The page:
"Using the Lotus Biscoff crumb as the final sign-off for the products in the range is really effective because not only does it tie in with the flavour already achieved from the spread, but also adds texture from the crunch. We have had customers visiting the store purely out of excitement to try the new Lotus Biscoff range."
The popularity of dessert-only restaurants signals just how keen Britons are on afters, but what they like is constantly evolving. The success of dessert-only restaurants has been built on biscuits, according to Holly Wales of CSM Bakery Solutions, who also suggests that standalone dessert menus are not just for dessert-only restaurants.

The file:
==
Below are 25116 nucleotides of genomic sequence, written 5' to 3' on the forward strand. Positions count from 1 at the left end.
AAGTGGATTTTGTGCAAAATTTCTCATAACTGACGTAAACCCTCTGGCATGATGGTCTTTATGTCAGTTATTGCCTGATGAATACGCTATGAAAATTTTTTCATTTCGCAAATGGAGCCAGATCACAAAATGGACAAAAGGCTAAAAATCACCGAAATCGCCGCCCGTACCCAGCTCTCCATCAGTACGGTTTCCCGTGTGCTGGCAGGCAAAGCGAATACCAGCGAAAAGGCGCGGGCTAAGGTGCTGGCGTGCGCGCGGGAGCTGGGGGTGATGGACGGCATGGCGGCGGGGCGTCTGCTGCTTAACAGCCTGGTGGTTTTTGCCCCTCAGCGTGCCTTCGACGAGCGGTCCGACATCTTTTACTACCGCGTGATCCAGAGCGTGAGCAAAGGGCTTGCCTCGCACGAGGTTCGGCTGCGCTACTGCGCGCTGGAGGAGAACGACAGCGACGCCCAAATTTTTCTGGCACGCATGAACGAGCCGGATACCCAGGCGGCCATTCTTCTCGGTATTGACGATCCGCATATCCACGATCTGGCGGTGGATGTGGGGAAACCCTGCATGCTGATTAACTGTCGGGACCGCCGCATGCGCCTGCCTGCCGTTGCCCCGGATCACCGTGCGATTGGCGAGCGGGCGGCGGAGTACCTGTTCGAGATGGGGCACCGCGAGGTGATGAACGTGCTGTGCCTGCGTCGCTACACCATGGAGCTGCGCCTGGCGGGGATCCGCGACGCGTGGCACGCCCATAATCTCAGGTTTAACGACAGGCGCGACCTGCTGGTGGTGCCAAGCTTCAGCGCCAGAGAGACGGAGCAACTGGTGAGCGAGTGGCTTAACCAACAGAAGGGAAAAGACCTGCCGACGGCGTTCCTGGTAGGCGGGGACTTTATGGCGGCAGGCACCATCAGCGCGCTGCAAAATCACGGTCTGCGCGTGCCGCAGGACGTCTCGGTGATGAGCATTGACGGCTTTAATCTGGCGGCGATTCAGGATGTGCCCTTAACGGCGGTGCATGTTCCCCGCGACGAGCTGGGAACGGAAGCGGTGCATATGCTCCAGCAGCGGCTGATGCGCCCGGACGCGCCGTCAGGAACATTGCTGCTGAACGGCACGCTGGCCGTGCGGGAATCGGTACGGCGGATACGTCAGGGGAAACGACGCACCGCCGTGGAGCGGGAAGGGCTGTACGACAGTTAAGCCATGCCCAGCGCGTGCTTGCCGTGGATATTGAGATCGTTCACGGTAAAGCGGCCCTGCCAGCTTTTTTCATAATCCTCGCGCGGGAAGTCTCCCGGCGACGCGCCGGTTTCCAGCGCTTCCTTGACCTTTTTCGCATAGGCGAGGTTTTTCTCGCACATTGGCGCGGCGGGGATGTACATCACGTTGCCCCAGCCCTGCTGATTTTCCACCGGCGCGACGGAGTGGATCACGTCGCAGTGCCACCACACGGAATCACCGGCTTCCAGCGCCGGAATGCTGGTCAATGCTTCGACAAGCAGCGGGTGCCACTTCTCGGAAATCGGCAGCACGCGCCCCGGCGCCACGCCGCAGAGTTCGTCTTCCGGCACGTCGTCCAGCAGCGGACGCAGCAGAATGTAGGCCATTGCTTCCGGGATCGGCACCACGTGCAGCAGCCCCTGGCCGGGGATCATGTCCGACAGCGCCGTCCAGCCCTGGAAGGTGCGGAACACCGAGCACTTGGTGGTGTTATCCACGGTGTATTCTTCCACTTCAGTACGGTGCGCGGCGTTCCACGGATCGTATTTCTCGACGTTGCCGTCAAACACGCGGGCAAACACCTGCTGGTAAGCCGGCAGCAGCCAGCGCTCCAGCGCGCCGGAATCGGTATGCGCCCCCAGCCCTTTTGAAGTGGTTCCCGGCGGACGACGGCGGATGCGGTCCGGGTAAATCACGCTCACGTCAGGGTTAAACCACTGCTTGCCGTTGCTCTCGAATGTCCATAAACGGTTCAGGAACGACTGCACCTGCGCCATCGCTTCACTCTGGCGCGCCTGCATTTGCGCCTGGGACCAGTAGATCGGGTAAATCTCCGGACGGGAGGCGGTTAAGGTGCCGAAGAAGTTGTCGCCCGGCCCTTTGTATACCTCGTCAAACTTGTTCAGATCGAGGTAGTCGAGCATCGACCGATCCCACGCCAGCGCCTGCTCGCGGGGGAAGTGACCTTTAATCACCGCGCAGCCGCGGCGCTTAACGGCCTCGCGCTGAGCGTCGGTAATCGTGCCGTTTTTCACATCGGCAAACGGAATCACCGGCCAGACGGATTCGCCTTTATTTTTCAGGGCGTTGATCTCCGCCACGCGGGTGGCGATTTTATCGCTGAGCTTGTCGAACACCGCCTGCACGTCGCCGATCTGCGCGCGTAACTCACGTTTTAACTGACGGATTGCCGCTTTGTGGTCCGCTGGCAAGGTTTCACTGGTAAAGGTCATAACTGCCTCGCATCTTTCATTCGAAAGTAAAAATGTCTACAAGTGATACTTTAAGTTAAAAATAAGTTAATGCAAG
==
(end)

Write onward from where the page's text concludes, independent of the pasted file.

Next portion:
"Offering a solo desserts menu or an extended one is sure to attract a younger audience, as well as increasing spend across age groups," she says. "It's not just standalone dessert restaurants that can benefit from this – pubs, cafés and other hospitality venues can also increase revenues by offering a range of on-trend as well as classic desserts.
"Cookies, in various formats, are a great way to ensure the menu appeals to all age groups, from Instagram teenagers to an older audience, and are now seen as an integral part of any dessert menu. Presentation is key as it can create a ‘wow' moment when served."
CSM Bakery Solutions has a number of different types of products that can be used in desserts, including Baker & Baker Supreme Cookie Pucks and the Baker & Baker Chocolate Chip Cookie Dough.